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Posted on Mon, Oct 15, 2012 : 11:40 a.m.

Today's Google 'doodle' salutes comics pioneer Winsor McCay, who studied in Ypsilanti

By Bob Needham

The folks at Google have outdone themselves with today's "doodle"—the drawing on the site's homepage that sometimes has an animated and/or interactive element to mark a special occasion.

Today's is a terrific, multi-layered, expanding comic strip/animation that salutes Winsor McCay, the great pioneering newspaper cartoonist best known for "Little Nemo in Slumberland."

And there's a local connection.

McCay was from Spring Lake, Mich., and went to college at Cleary's Business College (now Cleary University) and Michigan State Normal College (now Eastern Michigan University). In fact, according to Wikipedia, MSNC provided McCay's only formal art training, from John Goodison.

The Google doodle celebrates the 107th anniversary of "Little Nemo." The comic, created in a time when a single strip could take up an entire newspaper page, followed the adventures of a young boy as he dreamed up incredible mystical landscapes.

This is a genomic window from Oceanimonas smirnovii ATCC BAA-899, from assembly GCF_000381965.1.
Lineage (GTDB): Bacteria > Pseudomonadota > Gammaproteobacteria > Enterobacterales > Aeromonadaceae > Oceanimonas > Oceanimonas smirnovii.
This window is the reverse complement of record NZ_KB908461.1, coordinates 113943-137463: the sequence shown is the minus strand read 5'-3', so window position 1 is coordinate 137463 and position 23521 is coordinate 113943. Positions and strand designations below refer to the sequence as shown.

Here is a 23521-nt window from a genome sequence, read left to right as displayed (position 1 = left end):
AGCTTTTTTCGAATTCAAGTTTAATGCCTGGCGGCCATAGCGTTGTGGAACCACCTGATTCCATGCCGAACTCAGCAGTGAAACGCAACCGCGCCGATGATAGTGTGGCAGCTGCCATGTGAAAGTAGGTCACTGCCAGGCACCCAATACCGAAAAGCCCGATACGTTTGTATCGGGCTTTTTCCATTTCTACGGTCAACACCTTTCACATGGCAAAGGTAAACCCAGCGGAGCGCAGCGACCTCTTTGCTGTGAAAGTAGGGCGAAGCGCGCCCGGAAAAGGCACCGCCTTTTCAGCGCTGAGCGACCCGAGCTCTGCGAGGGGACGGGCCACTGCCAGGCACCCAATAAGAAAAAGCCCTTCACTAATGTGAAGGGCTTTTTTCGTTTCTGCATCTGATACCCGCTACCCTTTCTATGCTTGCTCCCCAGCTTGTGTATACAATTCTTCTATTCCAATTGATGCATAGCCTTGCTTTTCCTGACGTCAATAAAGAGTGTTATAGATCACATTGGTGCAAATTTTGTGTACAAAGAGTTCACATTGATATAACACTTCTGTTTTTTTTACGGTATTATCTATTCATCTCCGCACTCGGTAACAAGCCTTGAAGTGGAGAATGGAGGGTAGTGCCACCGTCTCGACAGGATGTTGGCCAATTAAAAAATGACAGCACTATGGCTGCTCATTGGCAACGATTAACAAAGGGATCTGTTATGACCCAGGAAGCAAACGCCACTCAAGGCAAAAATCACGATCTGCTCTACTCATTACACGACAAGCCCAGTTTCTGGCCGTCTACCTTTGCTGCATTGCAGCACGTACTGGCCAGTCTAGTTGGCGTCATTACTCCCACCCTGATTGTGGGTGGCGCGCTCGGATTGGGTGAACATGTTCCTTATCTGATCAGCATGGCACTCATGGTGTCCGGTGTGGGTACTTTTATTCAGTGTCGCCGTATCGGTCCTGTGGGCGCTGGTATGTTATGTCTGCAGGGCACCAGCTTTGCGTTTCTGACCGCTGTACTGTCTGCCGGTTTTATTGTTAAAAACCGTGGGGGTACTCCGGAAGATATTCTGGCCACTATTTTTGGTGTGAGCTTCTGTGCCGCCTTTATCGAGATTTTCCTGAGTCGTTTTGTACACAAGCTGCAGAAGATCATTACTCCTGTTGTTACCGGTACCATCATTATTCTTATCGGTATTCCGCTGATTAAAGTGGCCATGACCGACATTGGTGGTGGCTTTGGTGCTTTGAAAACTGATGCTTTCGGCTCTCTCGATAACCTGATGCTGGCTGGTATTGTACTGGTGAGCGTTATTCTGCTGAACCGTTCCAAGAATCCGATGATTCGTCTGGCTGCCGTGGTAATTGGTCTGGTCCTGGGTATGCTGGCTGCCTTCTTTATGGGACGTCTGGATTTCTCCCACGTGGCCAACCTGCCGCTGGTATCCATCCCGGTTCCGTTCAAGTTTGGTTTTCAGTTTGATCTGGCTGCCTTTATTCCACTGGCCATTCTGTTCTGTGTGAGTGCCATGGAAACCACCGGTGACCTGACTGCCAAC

McCay's pages were amazing, and the Google doodle is a worthy tribute—it's definitely worth checking out.

Bob Needham is director of entertainment content for Reach him at or 734-623-2541, and follow him on Twitter @bobneedham.



Mon, Oct 15, 2012 : 10:44 p.m.

The Spring Lake Public Library has a nice set of pages about Mr. McCay too:


Mon, Oct 15, 2012 : 4:18 p.m.

Is there a reason the title says 'Winsor McCray, who studied in Ypsilanti' As opposed to at Eastern Michigan University. Granted, he attended when it was the Michigan State Normal College I still feel that with the article being tagged with Eastern Michigan University it could have been used in the titled.

Bob Needham

Mon, Oct 15, 2012 : 4:26 p.m.

The main reason was to encompass both his schools -- the references I've found aren't entirely clear, but my understanding is that he was more of a full-time student at Cleary's, which I think was also in Ypsilanti at the time. Plus, as you note, it wouldn't really be accurate to say he studied at EMU, since it wasn't EMU at the time.